Monday, July 16, 2007

The Subprime Crisis

Subprime lending, also called "B-Paper", "near-prime" or "second chance" lending, is a general term that refers to the practice of making loans to borrowers who do not qualify for market interest rates because of problems with their credit history. Subprime loans or mortgages are risky for both creditors and debtors because of the combination of high-interest rates, bad credit history, and murky financial situations often associated with subprime applicants. A subprime loan is one that is offered at a rate higher than A-paper loans due to the increased risk.
Some of you may be wondering, why we haven't talked much about the "subprime lending crisis." We have noted that buyers have been seeking alternative financing to compensate for decreased afford ability. Some of these buyers have turned to suprime loans in order to qualify for their home purchase. Subprime loans do help some buyers who would otherwise not be able to enter the market. The downside is that the flexibility has encouraged misuse by some predatory lenders. As a result, we have seen an increased number of foreclosures and short sales. This fact has prompted us to caution buyers about their lending options (See the post titled, Would You Risk an Extreme Mortgage.) However, the impact on housing prices has not been great enough to affect our forecast for the general East Bay real estate market.

An independent real estate market forecaster, Housing Predictor, reported the following:
Hundreds and perhaps thousands of local real estate markets scattered throughout the U.S. are insulated from the sub-prime loan crisis and as a result are not suffering from fall out of the sub-prime fiasco, according to the latest Housing Predictor study.
Beginning in late 2006, subprime mortgage lenders began filing bankruptcy. This meltdown prompted some economists to fear a fallout similar to the U.S. Savings and Loan Fraud Crisis of the late 1980's. Although our market has experienced a healthy leveling, this gloomy prediction is not being realized. The subprime crisis seems to have been limited to less affluent areas with less healthy local economies.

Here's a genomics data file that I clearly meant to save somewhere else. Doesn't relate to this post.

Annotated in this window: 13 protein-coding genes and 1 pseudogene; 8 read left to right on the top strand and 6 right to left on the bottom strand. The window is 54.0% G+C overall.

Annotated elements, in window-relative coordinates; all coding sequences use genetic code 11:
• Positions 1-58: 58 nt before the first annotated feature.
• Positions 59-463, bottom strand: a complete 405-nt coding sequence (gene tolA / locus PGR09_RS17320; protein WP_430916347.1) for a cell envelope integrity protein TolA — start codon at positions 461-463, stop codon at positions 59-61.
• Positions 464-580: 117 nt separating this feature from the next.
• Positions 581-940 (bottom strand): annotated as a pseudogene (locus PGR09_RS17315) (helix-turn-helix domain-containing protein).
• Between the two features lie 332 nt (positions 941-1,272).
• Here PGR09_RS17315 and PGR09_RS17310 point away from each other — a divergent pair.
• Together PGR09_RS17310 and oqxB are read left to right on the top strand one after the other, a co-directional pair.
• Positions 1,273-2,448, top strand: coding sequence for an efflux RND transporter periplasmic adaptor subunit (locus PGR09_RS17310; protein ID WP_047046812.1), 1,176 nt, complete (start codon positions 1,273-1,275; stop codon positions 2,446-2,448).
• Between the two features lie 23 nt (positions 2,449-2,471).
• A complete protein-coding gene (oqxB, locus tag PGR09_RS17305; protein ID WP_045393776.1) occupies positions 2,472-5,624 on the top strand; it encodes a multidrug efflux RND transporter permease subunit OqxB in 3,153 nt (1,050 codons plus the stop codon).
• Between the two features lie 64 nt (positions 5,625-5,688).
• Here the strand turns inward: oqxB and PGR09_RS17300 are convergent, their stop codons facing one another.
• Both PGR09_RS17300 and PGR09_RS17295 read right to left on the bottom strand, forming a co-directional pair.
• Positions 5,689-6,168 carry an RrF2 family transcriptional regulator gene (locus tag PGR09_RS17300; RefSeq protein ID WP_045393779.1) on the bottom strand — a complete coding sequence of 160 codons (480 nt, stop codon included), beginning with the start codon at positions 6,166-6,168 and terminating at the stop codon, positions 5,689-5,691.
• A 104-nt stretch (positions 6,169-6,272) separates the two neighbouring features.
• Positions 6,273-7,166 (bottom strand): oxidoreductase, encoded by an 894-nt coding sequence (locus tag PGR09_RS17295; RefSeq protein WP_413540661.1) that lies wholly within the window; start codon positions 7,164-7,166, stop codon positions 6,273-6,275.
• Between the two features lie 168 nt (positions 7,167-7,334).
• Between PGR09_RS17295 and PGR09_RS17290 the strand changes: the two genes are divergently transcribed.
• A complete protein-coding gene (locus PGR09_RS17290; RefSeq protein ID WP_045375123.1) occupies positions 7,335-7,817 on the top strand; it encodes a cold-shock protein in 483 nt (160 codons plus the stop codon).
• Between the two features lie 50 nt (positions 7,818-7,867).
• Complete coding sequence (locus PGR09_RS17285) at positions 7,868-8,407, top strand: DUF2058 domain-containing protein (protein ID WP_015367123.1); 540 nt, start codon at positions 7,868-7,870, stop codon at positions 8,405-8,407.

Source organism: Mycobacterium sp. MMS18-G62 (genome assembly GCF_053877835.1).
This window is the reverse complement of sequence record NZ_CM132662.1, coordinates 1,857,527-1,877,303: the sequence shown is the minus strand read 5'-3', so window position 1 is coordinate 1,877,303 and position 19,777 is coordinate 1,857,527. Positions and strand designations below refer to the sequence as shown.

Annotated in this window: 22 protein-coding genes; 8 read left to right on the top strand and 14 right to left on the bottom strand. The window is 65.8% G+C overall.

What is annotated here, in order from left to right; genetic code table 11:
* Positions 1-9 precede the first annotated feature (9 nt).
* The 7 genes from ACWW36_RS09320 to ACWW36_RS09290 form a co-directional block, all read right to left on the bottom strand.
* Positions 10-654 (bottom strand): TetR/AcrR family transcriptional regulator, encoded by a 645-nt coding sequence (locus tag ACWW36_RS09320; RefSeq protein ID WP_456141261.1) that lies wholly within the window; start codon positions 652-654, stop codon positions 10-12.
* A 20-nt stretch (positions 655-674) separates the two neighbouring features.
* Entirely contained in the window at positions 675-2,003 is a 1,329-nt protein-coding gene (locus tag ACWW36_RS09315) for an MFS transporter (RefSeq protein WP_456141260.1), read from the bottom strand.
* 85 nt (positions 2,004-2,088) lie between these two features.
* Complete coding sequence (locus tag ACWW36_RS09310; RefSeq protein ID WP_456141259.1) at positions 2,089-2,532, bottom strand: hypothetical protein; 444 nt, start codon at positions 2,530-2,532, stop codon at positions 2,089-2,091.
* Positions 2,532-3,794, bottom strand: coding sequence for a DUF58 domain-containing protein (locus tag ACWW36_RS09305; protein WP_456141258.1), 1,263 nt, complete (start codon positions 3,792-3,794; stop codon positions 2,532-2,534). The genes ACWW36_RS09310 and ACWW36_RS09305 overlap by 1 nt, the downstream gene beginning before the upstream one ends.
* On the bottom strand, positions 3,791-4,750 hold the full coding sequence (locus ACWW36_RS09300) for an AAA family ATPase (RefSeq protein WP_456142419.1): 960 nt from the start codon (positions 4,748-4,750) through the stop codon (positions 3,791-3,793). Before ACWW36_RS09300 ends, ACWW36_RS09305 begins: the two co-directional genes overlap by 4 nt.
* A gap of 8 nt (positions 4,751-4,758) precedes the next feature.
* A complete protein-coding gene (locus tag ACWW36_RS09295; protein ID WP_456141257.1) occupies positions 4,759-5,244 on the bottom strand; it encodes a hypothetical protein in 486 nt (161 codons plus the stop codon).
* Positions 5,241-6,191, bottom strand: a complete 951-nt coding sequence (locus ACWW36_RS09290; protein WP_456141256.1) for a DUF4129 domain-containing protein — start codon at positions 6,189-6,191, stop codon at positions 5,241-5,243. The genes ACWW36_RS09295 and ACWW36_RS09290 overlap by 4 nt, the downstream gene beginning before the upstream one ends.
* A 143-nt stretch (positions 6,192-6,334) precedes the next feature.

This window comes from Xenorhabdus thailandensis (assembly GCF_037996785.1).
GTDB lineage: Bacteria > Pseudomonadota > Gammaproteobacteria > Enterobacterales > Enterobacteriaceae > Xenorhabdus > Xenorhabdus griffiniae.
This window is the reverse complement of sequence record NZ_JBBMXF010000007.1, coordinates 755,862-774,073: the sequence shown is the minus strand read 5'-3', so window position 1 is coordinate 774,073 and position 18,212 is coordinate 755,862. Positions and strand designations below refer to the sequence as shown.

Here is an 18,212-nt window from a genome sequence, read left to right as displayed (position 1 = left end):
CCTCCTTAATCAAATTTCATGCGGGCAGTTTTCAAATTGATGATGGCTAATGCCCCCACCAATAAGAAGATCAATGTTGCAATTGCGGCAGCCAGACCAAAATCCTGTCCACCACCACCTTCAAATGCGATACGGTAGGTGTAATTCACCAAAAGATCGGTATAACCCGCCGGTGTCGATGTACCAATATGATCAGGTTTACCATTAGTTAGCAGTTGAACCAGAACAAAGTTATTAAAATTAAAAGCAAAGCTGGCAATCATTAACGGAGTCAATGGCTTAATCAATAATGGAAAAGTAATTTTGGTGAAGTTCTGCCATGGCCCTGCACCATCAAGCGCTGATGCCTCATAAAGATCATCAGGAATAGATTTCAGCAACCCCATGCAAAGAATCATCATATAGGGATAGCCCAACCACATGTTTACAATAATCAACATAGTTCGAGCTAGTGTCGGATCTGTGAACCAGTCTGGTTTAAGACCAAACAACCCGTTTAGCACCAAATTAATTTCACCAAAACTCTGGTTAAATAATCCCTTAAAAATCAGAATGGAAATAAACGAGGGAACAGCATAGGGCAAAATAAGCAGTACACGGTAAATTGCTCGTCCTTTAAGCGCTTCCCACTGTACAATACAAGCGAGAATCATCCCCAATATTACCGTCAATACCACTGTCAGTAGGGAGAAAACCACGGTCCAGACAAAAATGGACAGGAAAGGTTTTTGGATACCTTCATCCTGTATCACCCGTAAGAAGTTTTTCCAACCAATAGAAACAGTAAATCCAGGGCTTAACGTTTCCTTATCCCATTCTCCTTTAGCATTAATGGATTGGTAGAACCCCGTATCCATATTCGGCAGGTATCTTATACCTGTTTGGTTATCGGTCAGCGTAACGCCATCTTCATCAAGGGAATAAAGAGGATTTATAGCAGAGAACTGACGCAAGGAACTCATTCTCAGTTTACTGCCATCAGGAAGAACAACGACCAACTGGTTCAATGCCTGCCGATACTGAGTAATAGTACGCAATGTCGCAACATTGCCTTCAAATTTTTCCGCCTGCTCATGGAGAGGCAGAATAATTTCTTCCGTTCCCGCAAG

1 comment:

Anonymous said...

I think the Housing Predictor is very optimistic and disagree that the subprime crisis will be limited to less affluent areas within the Bay Area.

Take a look at what's happening on Wall Street this last week in July.

More on this from Tuesday's New York Times, July 31, 2007:

More Lenders Feeling Pain from Defaults

“Problems in the mortgage market spread deeper and farther afield yesterday.

Trading in the shares of a large mortgage company was suspended yesterday, and the nation’s largest insurer of home loans said its stake in a business that underwrites and invests in mortgage securities may be worthless. Earlier, a German bank acknowledged that its investments in American loans have deteriorated.

The developments are the latest indications that the housing slump will affect a broader segment of the mortgage industry and that the problems will last longer than many officials had suggested earlier this year. Just last week, the nation’s biggest home lender, Countrywide Financial, acknowledged that defaults on second mortgages to prime borrowers were rising quickly.”